This article is in the news archives --- for current news go to the Third Branch News.
Bills Would Bring Rent Relief to Judiciary, Allow Cameras in Courts, Shape Judicial Security and Review, and Create Inspector General
Late last month the Senate Judiciary Committee unanimously approved S. 2292,
a bill that would, in its own words “provide relief for the Federal Judiciary
from excessive rent charges.” The legislation, if enacted, would require that
rents established by the General Services Administration (GSA) for all
courthouses and facilities provided to the judicial branch “not exceed the
actual costs of operating and maintaining such accommodations.” A similar bill,
H.R. 4710, the Judiciary Rent Reform Act, is pending in the House.
The Judiciary’s total rent obligation to GSA is now approximately $1 billion,
and yet the estimated cost to GSA to operate and maintain court-occupied
facilities is approximately $450 million. From 1985 to 2005, the Judiciary’s
space inventory has grown by 166 percent, while rent obligations to GSA have
increased 585 percent.
Inspector General Proposed
Also late last month Senator Charles Grassley (R-IA) and Representative F.
James Sensenbrenner (R-WI), chairman of the House Judiciary Committee,
introduced legislation that would establish an inspector general for the
judicial branch. The bills, which are identical, are titled the “Judicial
Transparency and Ethics Enhancement Act of 2006.” In the past, the Judicial
Conference has opposed such legislation, pointing out that the Judiciary is an
independent branch of government and already has in place numerous audits and
reviews of federal Judiciary funds, programs, and operations.
Courts Would Open to Cameras
Two bills that would open federal courtrooms to cameras are headed to the
Senate floor with the approval of the Judiciary Committee. One bill, S. 829,
introduced by Senators Charles Grassley (R-IA) and Charles Schumer (D-NY), would
allow broadcast coverage of proceedings at all levels of the federal courts, at
the discretion of the presiding judge. Called the “Sunshine in Courtroom Act of
2005,” the bill provides for the obscuring of non-party witnesses’ voices and
images upon request. A three-year sunset provision is included for the district
courts. Similar legislation was introduced in the 106th Congress, and since then
the Senate Judiciary Committee has reported favorably bills to allow cameras in
courtrooms three times.
A second bill, S. 1768, introduced by Senator Arlen Specter (R-PA), would
require television coverage of all open sessions of Supreme Court proceedings
unless a majority of the justices decide that allowing such coverage in a
particular case would “constitute a violation of the due process rights of one
or more of the parties before the Court.”
Since 1996, Judicial Conference policy has allowed all federal appeals courts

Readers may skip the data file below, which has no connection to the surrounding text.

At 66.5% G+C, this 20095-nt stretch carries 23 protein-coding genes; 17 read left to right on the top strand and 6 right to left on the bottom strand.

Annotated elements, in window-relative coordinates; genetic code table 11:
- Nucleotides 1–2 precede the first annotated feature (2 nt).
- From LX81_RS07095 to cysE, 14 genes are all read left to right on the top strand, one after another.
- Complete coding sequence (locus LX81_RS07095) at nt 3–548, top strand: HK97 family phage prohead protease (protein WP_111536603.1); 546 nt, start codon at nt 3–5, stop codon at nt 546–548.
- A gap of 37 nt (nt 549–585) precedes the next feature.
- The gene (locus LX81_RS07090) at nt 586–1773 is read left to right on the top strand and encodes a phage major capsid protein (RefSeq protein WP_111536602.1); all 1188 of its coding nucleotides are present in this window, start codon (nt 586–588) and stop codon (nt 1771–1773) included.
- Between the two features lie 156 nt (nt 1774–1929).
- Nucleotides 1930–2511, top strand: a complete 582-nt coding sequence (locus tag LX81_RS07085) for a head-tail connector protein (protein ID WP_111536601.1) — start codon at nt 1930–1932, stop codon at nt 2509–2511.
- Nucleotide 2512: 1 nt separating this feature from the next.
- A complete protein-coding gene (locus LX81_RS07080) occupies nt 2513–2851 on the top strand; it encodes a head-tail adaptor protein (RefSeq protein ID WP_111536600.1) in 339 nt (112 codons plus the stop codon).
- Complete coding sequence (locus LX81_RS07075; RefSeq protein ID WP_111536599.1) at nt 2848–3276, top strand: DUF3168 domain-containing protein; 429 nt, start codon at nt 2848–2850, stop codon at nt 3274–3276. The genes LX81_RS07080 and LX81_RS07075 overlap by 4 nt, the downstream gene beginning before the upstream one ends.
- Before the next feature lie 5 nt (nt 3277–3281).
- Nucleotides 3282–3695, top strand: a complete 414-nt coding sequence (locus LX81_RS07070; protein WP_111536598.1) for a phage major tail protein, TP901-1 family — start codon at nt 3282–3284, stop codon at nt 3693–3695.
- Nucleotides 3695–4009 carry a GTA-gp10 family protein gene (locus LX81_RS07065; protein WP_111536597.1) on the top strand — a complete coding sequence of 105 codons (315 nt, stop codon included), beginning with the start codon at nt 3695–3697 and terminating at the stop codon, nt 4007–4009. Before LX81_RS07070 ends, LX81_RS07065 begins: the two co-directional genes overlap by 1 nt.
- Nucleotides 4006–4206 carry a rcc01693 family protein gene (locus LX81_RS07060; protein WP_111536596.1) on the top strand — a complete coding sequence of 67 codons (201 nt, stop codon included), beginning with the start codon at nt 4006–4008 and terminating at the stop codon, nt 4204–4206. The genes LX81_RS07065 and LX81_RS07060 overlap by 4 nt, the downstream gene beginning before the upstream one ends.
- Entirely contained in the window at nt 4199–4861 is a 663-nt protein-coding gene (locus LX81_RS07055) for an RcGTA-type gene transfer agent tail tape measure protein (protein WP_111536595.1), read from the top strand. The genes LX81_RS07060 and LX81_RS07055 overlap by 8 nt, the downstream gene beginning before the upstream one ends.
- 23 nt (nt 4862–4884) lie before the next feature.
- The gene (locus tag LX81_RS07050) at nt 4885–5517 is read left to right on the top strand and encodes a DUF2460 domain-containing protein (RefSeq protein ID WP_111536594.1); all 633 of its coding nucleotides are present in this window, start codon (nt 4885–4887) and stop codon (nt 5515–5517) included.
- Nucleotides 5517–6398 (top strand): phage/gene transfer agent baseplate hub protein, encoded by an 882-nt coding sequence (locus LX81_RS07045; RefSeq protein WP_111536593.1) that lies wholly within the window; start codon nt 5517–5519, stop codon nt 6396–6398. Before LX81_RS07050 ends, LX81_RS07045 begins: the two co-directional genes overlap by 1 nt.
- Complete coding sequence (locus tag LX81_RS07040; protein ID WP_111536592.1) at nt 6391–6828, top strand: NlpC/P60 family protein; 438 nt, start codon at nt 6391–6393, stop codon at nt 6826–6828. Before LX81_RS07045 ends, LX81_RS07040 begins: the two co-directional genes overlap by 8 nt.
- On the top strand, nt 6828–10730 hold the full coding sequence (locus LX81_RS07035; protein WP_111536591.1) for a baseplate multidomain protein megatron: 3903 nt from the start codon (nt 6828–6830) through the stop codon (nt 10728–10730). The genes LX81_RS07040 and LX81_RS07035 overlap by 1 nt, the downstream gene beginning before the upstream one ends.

to permit their proceedings to be televised, but only the Second and Ninth
Circuits voted to allow electronic media coverage. The Conference has concluded
that it is not in the interest of justice to permit cameras in federal trial
courtrooms. Electronic media coverage of criminal proceedings in federal courts
is expressly prohibited under Federal Rule of Criminal Procedure 53.
A Federal Judicial Center study of a three-year Judicial Conference pilot
program allowing electronic media coverage of civil proceedings in two appellate
and six district courts, found that 64 percent of the participating judges
reported that, at least to some extent, cameras make witnesses more nervous than
they otherwise would be. In addition, 46 percent of the judges believed that, at
least to some extent, cameras make witnesses less willing to appear in court.
Judicial Security and Review Impacted
The House passed H.R. 4472, the “Children’s Safety and Violent Crime
Reduction Act of 2006” in early March and the bill is now pending Senate
Judiciary Committee action. The bill includes a provision that would require the
U.S. Marshals Service to consult with the Administrative Office regarding the
security requirements of the judicial branch and a provision that would protect
judges from the malicious recording of fictitious liens. In addition, the bill
would allow judges who have received supervised training under regulations set
out by the Attorney General, to carry firearms.
H.R. 4472 also would amend the habeas corpus procedures in 28 U.S.C. § 2264
and § 2254 to bar federal court review of claims based upon an error in the
applicant’s sentence or sentencing that a court determined to be harmless or not
prejudicial, that were not presented in state court, or that were found by the
state court to be procedurally barred, “unless a determination that the error is
not structural is contrary to clearly established federal law, as determined by
the Supreme Court.”
The Judicial Conference has opposed such limits on judicial review, stating
among other reasons, that they have the potential to undermine the traditional
role of the federal courts to hear and decide the merits of claims arising under